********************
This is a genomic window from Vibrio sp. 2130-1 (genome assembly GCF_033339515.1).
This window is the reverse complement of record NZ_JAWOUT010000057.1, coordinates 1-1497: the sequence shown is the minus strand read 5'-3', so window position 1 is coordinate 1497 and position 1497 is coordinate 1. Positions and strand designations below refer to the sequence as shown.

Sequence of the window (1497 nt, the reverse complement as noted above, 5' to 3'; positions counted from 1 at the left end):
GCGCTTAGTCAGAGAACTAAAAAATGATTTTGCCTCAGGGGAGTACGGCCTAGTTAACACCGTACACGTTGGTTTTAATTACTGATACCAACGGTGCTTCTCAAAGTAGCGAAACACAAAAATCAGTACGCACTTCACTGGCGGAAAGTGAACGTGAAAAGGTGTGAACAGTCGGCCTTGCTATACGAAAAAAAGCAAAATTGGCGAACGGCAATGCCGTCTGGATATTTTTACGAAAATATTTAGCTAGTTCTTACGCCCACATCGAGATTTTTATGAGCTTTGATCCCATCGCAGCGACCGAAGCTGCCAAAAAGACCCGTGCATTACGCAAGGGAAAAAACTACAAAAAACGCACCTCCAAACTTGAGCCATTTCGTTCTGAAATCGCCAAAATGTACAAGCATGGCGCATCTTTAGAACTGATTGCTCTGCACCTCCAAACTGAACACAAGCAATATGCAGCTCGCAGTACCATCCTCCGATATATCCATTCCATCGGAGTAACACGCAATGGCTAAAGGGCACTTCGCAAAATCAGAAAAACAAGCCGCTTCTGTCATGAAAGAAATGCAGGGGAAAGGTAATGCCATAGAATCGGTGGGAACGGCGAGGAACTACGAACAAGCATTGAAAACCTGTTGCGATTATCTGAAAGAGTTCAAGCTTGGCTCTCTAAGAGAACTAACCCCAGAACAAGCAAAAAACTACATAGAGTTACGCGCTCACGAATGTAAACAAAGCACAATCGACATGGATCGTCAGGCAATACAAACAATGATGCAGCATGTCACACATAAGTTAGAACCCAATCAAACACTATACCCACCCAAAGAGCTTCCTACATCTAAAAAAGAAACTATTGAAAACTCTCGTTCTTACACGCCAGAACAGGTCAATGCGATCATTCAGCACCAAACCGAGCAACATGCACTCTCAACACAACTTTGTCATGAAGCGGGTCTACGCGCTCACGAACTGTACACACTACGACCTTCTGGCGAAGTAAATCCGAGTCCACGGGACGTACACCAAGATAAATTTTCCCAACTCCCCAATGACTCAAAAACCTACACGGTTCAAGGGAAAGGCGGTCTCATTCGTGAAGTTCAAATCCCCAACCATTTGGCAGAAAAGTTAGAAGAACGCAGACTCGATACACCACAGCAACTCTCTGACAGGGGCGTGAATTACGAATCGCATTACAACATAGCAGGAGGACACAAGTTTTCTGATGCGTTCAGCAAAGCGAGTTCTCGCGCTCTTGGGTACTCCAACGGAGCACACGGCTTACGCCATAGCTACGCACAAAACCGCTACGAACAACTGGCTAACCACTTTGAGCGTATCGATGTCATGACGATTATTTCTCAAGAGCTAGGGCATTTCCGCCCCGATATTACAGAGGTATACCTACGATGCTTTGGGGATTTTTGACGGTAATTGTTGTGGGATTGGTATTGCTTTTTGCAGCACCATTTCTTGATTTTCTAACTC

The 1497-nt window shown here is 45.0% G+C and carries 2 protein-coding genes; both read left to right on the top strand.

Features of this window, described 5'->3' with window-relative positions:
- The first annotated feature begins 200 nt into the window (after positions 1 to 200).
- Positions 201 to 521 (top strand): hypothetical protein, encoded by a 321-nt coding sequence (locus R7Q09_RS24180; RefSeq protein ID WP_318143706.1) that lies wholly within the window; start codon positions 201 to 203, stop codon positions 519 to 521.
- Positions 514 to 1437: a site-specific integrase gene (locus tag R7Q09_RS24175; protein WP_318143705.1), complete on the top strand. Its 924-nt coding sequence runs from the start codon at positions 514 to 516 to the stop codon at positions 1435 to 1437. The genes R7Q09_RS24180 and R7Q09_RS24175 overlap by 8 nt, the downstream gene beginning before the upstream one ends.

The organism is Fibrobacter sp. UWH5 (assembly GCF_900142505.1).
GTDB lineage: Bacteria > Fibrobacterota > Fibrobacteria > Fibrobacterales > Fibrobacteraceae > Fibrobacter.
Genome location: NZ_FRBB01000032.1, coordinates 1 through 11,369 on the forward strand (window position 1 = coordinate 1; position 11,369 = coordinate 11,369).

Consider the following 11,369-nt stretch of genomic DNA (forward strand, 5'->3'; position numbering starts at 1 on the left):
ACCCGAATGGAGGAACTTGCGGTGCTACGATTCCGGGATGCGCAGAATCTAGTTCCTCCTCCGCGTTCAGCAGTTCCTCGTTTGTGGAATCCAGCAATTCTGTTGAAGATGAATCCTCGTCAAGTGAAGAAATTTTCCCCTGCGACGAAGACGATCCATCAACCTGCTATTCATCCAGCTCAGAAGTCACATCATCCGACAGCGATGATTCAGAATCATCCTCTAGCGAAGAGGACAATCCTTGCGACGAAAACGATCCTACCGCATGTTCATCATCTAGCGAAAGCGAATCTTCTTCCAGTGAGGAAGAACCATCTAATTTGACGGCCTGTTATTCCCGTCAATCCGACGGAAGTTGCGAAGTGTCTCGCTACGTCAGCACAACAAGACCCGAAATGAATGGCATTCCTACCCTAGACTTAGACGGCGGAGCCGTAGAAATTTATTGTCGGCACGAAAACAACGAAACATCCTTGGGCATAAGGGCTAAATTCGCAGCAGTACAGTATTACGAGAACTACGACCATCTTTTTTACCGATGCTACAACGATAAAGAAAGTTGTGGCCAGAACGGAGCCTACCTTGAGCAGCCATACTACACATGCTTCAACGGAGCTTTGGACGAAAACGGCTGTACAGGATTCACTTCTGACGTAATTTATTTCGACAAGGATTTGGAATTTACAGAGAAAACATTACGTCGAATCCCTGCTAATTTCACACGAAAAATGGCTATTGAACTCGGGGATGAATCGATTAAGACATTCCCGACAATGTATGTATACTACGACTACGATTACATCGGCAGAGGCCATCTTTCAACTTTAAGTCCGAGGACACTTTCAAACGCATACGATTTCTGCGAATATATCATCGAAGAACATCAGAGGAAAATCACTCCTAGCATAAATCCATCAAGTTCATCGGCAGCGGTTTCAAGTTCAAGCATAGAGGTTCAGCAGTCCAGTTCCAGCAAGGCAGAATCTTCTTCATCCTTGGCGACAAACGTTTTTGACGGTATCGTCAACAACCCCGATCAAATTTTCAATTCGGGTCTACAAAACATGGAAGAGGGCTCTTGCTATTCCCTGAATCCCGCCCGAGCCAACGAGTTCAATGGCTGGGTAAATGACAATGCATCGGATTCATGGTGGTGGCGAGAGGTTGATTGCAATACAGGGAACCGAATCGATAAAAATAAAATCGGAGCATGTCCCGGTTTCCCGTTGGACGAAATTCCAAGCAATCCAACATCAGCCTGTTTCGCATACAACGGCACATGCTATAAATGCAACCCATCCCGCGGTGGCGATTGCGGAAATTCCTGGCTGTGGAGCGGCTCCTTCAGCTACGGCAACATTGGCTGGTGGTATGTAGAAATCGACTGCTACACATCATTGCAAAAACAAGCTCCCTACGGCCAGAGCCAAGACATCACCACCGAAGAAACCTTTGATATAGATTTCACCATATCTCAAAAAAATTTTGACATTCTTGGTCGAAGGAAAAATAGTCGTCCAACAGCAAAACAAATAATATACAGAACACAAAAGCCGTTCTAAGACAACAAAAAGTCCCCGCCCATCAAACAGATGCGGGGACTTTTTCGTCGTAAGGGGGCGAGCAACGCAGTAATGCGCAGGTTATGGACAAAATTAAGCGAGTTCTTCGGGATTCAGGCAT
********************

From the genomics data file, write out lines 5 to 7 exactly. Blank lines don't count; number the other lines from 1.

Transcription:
The 1497-nt window shown here is 45.0% G+C and carries 2 protein-coding genes; both read left to right on the top strand.

Features of this window, described 5'->3' with window-relative positions:
- The first annotated feature begins 200 nt into the window (after positions 1 to 200).